Kephart v. Backhaus

Annotate this Case

312 N.W.2d 473 (1981)

Harold KEPHART, Plaintiff and Appellant, v. LeRoy BACKHAUS, As Guardian Ad Litem of John Backhaus, Defendant and Appellee.

No. 13286.

Supreme Court of South Dakota.

Considered on Briefs August 11, 1981.

Decided November 18, 1981.

*474 Charles Rick Johnson of Johnson, Johnson & Eklund, Gregory, for plaintiff and appellant.

Richard D. Hagerty, Yankton, for defendant and appellee.

WOLLMAN, Chief Justice.

Following a trial to the court, appellant was awarded $2,666.04 for damages sustained in an automobile accident. We affirm.

Appellee admitted liability for the collision, which occurred at the intersection of State Highways 50 and 19 near Vermillion on January 2, 1978. The court awarded appellant $560.04 for damages to his vehicle, $606 for his medical expenses, and $1,500 "for any wages lost due to the accident and for pain and suffering."[*]

The sole issue on appeal is whether the award for lost earnings allowed by the trial court was insufficient. After considering the testimony of appellant and his witnesses, the court found that appellant was totally disabled from January 2 to February 6, 1978, as a result of back injuries sustained in the accident, and was partially disabled from February 7 through May 17, 1978, after which time he was fully employable. Appellant had voluntarily terminated his employment on December 31, 1977, and admitted at trial that prior to the accident he had not planned to look for work for another two months. Appellant was neither hospitalized nor homebound during the time of disability. During this time he continued treatment with the chiropractor he had been seeing for treatment of an earlier back injury.

Damages must be proved with reasonable certainty. Schmidt v. Forell, 306 N.W.2d 876 (S.D.1981); Schmidt v. Wildcat Cave, Inc., 261 N.W.2d 114 (S.D. 1977); Fredrick v. Dreyer, 257 N.W.2d 835 (S.D.1977). Loss of past earnings is capable of fairly definite proof. Byre v. Wieczorek, 88 S.D. 185, 217 N.W.2d 151 (1974); Allen v. Martley, 77 S.D. 133, 87 N.W.2d 355 (1958).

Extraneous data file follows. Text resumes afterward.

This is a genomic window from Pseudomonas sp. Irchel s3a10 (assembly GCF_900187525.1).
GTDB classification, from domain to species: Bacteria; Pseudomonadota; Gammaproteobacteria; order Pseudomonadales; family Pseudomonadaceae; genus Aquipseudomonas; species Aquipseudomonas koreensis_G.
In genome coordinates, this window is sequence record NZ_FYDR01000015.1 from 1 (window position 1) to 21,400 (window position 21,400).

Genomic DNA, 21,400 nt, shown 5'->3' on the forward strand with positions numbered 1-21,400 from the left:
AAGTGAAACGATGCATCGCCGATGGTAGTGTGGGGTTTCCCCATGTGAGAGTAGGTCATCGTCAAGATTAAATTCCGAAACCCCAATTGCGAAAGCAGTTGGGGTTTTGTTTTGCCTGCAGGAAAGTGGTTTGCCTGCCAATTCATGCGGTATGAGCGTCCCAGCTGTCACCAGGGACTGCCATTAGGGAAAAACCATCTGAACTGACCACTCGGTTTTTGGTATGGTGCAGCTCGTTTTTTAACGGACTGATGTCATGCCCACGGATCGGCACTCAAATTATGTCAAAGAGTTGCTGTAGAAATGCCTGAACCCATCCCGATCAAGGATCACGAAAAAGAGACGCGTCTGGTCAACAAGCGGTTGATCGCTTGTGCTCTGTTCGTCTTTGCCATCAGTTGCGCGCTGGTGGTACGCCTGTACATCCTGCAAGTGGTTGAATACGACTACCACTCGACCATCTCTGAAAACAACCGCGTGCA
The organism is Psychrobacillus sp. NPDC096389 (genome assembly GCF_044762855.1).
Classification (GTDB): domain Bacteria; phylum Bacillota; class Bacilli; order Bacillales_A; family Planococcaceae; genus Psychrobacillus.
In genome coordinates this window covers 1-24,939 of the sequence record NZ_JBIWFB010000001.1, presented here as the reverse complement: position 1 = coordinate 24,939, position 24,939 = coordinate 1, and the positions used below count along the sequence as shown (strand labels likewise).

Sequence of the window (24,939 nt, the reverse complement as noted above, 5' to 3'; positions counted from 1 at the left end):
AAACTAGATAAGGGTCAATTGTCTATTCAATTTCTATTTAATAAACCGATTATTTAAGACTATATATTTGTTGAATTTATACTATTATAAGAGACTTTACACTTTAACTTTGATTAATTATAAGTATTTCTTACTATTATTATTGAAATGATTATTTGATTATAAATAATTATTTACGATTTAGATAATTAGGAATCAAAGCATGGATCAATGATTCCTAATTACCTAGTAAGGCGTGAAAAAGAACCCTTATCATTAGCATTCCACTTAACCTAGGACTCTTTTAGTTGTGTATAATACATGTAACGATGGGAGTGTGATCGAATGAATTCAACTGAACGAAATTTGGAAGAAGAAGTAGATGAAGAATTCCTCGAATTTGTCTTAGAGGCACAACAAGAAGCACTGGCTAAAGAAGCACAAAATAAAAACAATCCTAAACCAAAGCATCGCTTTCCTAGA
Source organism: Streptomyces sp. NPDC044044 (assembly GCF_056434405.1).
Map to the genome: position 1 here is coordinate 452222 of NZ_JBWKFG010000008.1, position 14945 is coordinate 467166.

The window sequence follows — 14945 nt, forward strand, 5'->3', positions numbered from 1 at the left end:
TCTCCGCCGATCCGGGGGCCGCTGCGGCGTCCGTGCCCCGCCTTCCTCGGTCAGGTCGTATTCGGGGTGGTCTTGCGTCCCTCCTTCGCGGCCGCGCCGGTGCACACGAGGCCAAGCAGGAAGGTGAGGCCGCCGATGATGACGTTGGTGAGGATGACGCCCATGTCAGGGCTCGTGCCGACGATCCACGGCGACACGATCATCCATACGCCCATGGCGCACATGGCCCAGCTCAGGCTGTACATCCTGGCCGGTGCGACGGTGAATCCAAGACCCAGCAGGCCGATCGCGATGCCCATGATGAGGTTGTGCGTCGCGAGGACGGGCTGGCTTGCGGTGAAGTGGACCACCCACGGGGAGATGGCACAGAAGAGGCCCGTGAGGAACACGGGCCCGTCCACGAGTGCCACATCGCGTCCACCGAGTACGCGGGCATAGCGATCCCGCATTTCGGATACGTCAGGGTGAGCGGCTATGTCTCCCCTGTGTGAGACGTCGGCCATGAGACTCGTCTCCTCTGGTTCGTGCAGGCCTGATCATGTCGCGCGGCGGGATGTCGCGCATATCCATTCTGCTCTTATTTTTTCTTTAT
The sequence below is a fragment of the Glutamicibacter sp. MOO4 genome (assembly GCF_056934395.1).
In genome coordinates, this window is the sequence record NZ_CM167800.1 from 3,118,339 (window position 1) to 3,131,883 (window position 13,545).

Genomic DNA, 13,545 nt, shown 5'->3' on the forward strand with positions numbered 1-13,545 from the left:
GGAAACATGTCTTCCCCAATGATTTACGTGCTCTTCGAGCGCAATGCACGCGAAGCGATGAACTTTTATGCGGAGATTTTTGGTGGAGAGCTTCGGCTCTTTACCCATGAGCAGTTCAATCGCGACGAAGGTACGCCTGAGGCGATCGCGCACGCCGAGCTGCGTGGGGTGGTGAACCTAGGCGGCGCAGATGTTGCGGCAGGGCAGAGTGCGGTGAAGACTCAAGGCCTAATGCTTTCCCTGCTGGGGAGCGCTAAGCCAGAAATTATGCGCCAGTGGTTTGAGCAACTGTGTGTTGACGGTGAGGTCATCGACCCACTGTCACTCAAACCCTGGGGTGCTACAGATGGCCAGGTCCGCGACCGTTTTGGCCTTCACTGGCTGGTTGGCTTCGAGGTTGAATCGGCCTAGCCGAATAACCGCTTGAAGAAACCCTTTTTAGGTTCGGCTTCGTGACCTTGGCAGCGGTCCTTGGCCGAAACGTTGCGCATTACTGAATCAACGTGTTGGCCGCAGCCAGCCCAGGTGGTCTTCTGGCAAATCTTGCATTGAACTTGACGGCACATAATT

This Court will not set aside a lower court's findings of fact unless they are clearly erroneous, and "due regard shall be given to the opportunity of the trial court to judge the credibility of the witnesses." SDCL 15-6-52(a). As we said in In re Estate of Hobelsberger, 85 S.D. 282, 289, 181 N.W.2d 455, 459 (1970):

In applying the clearly erroneous standard we must bear in mind that our function is not to decide factual questions de novo. The question for the appellate court is not whether it would have made the same findings the trial court did, but whether on the entire evidence it is left with a definite and firm conviction that a mistake has been committed.

After a review of the evidence, we cannot say that we are left with a definite and firm conviction that the trial court erred in failing to grant appellant more than $1,500 for wages lost due to the accident. The record supports the award. Accordingly, the judgment is affirmed.

*475 DUNN, MORGAN and FOSHEIM, JJ., concur.

HENDERSON, J., dissents.

HENDERSON, Justice (dissenting).

A blessing of this meager award places another brick in the ever-towering wall that prevents fair verdicts and adequate damages for the innocent injured. It is to be remembered and emphasized that appellant was blameless; appellee admitted liability and called not one witness to refute appellant's damage claims.

As the majority opinion states, the trial court awarded appellant $1,500 "for any wages lost due to the accident and for pain and suffering." This finding of fact, lumping off damages, makes it impossible to determine at the appellate level what amount of the award is attributable to lost wages and what amount is attributable to pain and suffering.

Compensable items of damage were not separately found. SDCL 15-6-52(a) provides that "[i]n all actions tried upon the facts without a jury or with an advisory jury, the court shall ... find the facts specially and state separately its conclusions of law thereon[.]" Expounding upon this rule of law, this Court held in Ellens v. Lind, 65 S.D. 620, 624, 277 N.W. 40, 42 (1937):

When issues of fact are triable by the court, the parties are entitled to a finding of fact upon each material issue of ultimate fact properly presented by the pleadings. Sections 2525, 2526, 2528, Rev. Code 1919; McKenna v. Whittaker, 9 S.D. 442, 69 N.W. 587; McPherson v. Swift, 22 S.D. 165, 116 N.W. 76, 133 Am.St.Rep. 907; Davison v. Kellar, 35 S.D. 285, 152 N.W. 106; Virgil State Bank v. Miller, 36 S.D. 23, 153 N.W. 904. The refusal or failure of the court to find, however, may not be ground for reversal for the reason that it is not prejudicial to any substantial right.